• Once Again Nigeria Lags Behind
SURVEY released a few days ago by the United Nations in partnership with the Oxford Poverty and Human Capital Development Index is bittersweet. On a positive impact, countries such as India, China and Indonesia have halved their own poverty rates over the past fifteen years, in addition more than twenty-five countries have made admirable progress in poverty reduction.
The downside is not to be glossed over though, 1.1 billion people worldwide are still in multidimensional poverty. A horrible figure! Here in Nigeria, the accepted statistics is that 133 million people are trapped in multidimensional poverty.
With a devaluation of the Naira by 42% and the elimination of the corruption propelled fuel subsidy, millions more have definitely been pushed into the poverty trap. Even those above are just a serious illness away from penury. The situation is dire!
The cost of living crises in Nigeria is bound to get worse with all manner of anticipated increases in tariffs and fees, including fees for Unity Schools and Universities rumoured to be in the offing.
In this predicament, an anti-poverty program, a real war against poverty must now be at the heart indeed the propellant of economic policy. This is the reality and it is commonsense. To state the obvious, the much needed revival of the nation’s manufacturing base will be meaningless within the context of the continuing erosion of purchasing power parity.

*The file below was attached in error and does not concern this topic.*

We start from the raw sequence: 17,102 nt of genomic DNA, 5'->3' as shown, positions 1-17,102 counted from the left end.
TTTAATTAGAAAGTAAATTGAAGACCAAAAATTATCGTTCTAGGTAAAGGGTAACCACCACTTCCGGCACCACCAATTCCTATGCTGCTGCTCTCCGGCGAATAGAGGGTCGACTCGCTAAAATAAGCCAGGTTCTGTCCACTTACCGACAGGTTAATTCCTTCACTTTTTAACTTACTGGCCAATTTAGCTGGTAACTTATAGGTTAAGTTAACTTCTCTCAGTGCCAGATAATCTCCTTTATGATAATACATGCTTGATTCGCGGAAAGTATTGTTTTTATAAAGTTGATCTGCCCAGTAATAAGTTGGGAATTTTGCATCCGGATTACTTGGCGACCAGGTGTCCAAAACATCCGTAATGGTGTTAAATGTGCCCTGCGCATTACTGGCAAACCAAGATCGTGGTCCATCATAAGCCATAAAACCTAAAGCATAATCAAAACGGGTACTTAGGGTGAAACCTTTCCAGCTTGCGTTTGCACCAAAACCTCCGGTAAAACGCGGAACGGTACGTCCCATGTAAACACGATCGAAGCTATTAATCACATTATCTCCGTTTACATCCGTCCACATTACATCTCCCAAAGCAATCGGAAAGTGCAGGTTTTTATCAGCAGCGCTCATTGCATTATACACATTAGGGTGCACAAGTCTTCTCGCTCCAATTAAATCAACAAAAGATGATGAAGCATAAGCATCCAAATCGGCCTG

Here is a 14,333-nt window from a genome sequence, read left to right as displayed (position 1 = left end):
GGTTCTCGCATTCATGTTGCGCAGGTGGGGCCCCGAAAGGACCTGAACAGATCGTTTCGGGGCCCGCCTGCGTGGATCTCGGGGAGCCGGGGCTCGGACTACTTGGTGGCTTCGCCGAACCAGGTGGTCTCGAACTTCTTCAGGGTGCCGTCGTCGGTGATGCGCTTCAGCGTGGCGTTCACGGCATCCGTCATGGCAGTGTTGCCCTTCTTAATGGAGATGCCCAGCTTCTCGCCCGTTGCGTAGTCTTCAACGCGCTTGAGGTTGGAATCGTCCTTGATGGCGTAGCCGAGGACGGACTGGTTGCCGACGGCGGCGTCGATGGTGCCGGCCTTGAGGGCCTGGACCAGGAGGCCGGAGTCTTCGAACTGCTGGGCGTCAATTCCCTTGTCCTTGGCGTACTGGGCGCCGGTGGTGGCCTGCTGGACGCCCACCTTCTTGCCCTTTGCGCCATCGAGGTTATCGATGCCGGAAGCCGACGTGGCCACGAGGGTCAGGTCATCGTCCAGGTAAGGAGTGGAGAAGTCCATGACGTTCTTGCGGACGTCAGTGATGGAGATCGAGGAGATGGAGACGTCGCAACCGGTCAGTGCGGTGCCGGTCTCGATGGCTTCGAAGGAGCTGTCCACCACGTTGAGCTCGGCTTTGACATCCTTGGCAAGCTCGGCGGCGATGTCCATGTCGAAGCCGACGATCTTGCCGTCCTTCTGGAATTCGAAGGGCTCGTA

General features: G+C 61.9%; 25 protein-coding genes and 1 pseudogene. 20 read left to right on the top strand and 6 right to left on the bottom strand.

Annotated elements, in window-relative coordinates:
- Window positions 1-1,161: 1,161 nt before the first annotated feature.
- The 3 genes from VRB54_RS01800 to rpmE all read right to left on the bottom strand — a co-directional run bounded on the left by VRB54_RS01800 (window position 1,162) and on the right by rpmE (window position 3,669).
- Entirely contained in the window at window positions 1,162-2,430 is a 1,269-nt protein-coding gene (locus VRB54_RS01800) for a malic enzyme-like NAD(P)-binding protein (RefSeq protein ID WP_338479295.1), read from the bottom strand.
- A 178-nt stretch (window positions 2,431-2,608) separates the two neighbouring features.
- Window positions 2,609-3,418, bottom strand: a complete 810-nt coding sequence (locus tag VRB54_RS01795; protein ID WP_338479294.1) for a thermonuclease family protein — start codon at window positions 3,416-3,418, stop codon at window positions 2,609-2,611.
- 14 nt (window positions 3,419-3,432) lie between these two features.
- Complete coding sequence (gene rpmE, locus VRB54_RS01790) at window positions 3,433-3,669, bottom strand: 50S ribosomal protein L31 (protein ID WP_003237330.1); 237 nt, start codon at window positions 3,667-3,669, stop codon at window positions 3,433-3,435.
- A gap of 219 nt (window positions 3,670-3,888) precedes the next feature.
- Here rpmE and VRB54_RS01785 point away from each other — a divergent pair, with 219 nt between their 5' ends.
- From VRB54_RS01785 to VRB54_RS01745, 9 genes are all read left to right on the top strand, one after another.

A lesson to be learned from the recent debacle is that living standards can only be protected by macroeconomic stability. President Bola Tinubu must begin the diligent search for a Central Bank governor who places the core mandate of price stability above all else and who resist political interference. It’s a tough call.
The current statistics confirm the fall out if a rent-seeking economy based on consumption for a tiny elite as opposed to an emphasis on production trajecting into shared prosperity.
The new federal government has started well picking the low hanging fruits, it must now declare a total war on poverty. The higher hanging fruits include a serious attack on the costs of government, a transition from “minimum” to living wages, the use of commodity exchanges to modernise agriculture, thereby transiting the peasant farmers into commercial farming.
The River Basin Development Authorities have to be turned into value-addition export zones. The list is long.
It is in this way that we can have hope renewed and build a society based on social justice as well as shared prosperity.